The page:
While front-line officers will soon have them, use is limited to specific circumstances
Acting Chief Dan Markiewich said Thursday that 45 conducted energy weapons – the generic term police use, rather than the brand name Taser – will be added to the force's existing stock of 30.
“It's great news for our front-line officers,” Markiewich said. “We hope to have everyone trained by this time next year.”
The $139,951 cost to purchase the weapons will be funded through the force's capital budget. Annual replacement and maintenance costs of $19,745 will be included in the next police budget.
The province announced last year that police forces could expand the use of Tasers, but the announcement didn't come with funding. Sudbury had considered having the private sector raise money to purchase the weapons, if the province paid for training.
But the force opted to find the money internally, and officers on the force already trained to use the weapons will train their colleagues. Each officer will get 12 hours training before they begin using Tasers on patrols, and will have to re-qualify once a year.
The weapons will be given to police at the start of their shifts in the same manner as police cruisers and portable radios.
“And at the end of the shift, they'll be handed back in and reassigned to another officer,” Markiewich said. “This is considered an intermediate weapon, such as our pepper spray or batons. Now officers will have this additional tool.”
There are specific rules in place governing when Tasers can be used, the chief said. And when they are used – or even removed from the holster – officers must file reports detailing the incident.
Markiewich said officers may use them when a suspect is threatening them or others, acting violently or presents an “imminent danger” to themselves or another person.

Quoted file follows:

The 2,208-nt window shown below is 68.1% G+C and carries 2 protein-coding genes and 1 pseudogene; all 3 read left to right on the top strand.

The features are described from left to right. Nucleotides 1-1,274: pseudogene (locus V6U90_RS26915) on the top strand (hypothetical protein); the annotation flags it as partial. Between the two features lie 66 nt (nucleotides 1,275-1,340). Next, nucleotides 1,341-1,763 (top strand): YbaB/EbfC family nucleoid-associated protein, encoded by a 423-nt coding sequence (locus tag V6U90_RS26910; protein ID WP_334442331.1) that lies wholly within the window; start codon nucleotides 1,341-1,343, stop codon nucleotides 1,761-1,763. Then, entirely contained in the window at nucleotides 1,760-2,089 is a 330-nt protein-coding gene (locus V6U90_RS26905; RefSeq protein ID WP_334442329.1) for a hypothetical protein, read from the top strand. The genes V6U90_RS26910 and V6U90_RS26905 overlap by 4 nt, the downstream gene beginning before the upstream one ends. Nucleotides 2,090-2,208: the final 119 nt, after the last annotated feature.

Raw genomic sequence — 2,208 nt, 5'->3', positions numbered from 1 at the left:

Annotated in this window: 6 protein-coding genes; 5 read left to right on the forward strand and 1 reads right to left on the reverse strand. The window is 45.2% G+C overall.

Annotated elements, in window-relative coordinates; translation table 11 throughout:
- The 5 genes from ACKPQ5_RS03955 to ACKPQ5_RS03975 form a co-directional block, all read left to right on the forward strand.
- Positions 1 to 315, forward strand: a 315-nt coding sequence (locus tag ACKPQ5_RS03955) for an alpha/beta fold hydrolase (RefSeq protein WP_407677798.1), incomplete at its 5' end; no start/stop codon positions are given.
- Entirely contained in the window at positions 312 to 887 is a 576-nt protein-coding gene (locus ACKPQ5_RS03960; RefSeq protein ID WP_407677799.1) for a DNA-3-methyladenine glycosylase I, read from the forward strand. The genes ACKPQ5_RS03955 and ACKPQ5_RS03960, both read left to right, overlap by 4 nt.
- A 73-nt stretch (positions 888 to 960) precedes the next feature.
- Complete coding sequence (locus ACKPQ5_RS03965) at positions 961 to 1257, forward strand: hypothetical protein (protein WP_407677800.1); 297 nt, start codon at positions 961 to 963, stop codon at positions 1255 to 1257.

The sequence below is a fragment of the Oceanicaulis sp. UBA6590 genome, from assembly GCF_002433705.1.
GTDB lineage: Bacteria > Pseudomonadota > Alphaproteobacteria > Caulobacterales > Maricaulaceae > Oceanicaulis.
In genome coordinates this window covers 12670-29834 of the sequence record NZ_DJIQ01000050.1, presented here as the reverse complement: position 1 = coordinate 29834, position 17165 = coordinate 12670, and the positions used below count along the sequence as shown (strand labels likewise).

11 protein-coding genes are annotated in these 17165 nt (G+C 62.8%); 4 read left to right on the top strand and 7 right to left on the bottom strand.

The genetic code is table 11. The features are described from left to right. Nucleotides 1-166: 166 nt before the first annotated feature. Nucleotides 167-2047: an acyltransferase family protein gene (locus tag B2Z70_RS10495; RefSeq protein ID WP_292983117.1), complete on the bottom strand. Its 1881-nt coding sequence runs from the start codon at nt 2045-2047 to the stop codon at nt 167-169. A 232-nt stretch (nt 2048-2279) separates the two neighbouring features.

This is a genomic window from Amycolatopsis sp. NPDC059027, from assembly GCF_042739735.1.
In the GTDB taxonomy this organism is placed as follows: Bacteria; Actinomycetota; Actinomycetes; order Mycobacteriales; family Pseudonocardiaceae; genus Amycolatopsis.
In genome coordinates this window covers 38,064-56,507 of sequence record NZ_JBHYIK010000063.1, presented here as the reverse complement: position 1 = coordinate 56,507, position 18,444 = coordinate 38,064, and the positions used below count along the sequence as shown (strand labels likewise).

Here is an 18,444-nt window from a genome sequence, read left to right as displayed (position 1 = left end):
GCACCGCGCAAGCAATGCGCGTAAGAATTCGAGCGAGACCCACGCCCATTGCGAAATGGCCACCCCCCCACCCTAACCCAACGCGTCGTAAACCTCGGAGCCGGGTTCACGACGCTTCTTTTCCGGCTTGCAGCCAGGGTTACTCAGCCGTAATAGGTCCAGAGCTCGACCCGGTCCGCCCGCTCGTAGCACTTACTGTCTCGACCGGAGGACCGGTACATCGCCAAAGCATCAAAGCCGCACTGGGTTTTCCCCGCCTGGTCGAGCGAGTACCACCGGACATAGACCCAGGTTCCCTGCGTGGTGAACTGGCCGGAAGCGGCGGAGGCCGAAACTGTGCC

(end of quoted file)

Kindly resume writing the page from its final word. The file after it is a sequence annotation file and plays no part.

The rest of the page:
“So it also includes suicide threats or attempts,” he said, citing an example from Ottawa when a mentally disturbed patient was holding a kitchen knife to his own throat.
“Officers were commanding him, 'Put the knife down! Put the knife down!' and he wasn't doing it,” Markiewich said. “Subsequently, the weapon was deployed, he didn't receive any injuries and he was taken for treatment.”
“So there are clear rules in place for this … There always has to be accountability, and that's governed by both our internal policy and by provincial policy.”
Since 2003, there have been 220 cases in which officers in Sudbury have used Tasers. But police argue the deterrent effect of Tasers can help calm dangerous situations, as well as give officers a non-lethal option to subdue violent suspects.
“We believe we can now start rolling out the newer weapons, and the 30 weapons we currently have will eventually be replaced with the newer technology,” Markiewich said.
The purchase of the weapons is on hold until the province approves a new Taser model for use in Ontario. The company will stop production of the current X26 models later this year, and have come out with two new models. They boast improved battery performance and other features that Markiewich says improve on the X26s.
“It's the bigger, better brother,” he said, but added the voltage will remain the same.
“It's up to the ministry. Whenever they give the approval.”